2. It follows from the invalidity of these contracts that the claimant has obtained the sum of 87,800 DM paid to him by the defendants without legal grounds. He is obliged, in so far as he has been enriched, to hand over what he has received (§ 812 (1) sentence 1 of the BGB). (...)

3. The appeal court has correctly examined whether the defendants have benefited from anything which diminishes their claim to repayment - whether by way of restitution for the enrichment or because of a counterclaim which could be set off by the claimant against their claim. (...)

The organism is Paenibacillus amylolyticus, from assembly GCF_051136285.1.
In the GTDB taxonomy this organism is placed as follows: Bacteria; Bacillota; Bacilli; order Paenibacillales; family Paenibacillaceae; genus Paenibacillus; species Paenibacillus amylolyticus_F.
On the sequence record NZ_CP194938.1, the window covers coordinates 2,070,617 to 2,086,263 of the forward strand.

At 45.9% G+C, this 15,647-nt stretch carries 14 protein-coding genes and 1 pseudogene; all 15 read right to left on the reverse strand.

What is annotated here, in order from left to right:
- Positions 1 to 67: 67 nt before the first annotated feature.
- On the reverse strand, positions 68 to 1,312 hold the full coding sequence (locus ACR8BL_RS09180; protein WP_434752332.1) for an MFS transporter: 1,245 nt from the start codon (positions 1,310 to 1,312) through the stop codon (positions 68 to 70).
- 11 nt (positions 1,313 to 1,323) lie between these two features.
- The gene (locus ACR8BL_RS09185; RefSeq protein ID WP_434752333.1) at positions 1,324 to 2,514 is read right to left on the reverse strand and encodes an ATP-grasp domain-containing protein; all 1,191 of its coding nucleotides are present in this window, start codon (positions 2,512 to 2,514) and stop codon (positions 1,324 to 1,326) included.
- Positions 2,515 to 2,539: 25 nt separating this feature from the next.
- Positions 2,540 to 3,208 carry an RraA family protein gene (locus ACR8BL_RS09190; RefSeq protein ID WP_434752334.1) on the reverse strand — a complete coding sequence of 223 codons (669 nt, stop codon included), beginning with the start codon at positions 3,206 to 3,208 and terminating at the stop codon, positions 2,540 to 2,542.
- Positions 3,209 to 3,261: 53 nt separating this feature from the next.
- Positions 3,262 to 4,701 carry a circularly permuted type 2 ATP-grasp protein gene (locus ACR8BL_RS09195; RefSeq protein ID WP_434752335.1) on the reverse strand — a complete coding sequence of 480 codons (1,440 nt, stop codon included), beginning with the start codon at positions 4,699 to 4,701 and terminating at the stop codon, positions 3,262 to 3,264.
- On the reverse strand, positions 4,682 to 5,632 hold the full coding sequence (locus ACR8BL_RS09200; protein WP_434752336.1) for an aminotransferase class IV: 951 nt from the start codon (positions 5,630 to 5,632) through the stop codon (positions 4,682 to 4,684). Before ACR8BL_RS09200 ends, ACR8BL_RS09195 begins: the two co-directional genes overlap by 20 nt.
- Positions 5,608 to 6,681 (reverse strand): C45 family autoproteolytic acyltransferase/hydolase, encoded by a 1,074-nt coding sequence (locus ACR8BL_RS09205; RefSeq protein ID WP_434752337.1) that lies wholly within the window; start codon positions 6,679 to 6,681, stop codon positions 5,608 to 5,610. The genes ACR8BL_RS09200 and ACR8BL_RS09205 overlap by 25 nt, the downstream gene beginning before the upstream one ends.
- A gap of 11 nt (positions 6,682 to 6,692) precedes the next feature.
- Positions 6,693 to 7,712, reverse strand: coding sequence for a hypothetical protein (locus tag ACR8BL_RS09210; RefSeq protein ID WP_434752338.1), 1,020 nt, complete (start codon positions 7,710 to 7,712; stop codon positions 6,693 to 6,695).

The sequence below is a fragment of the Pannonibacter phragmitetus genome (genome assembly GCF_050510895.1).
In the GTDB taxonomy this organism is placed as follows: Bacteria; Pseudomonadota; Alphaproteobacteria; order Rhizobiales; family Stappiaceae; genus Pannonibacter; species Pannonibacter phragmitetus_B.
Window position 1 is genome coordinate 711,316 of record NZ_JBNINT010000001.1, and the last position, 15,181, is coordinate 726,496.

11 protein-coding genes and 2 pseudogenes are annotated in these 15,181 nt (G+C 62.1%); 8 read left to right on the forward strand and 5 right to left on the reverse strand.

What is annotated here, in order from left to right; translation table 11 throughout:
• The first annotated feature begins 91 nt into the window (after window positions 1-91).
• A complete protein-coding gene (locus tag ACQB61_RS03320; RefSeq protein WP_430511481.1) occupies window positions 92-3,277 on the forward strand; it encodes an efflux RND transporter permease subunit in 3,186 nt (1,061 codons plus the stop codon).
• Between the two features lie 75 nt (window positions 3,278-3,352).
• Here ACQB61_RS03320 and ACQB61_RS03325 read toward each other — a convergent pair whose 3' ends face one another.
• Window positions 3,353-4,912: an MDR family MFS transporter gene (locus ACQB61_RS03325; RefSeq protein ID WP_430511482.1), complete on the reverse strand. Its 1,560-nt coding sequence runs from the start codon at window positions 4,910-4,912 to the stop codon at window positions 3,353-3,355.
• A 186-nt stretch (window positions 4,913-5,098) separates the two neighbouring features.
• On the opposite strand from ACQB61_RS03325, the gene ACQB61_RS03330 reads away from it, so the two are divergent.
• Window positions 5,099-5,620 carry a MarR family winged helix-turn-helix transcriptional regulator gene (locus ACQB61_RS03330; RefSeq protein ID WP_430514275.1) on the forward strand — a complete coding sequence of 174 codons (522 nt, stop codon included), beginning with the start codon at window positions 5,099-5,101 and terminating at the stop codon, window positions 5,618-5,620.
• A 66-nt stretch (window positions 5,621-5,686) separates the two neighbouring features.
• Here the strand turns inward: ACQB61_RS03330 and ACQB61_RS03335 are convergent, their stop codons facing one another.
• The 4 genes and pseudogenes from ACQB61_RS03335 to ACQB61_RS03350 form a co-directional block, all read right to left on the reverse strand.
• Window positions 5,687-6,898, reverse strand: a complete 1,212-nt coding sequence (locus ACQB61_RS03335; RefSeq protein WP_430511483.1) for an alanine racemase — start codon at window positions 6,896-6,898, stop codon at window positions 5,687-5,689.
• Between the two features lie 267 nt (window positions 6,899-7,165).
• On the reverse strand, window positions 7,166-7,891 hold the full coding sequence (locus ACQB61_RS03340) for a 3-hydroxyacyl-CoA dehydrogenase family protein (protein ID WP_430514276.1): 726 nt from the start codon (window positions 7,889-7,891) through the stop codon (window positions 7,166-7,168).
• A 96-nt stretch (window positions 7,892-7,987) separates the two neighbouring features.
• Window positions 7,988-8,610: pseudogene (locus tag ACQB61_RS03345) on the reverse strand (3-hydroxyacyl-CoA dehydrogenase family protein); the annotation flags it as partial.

b) The claimant however did not have a restitutionary claim, as the appeal court recognised, if he was obliged because of fault committed in the contractual negotiations, to release the second defendant from his liability to pay the purchase price.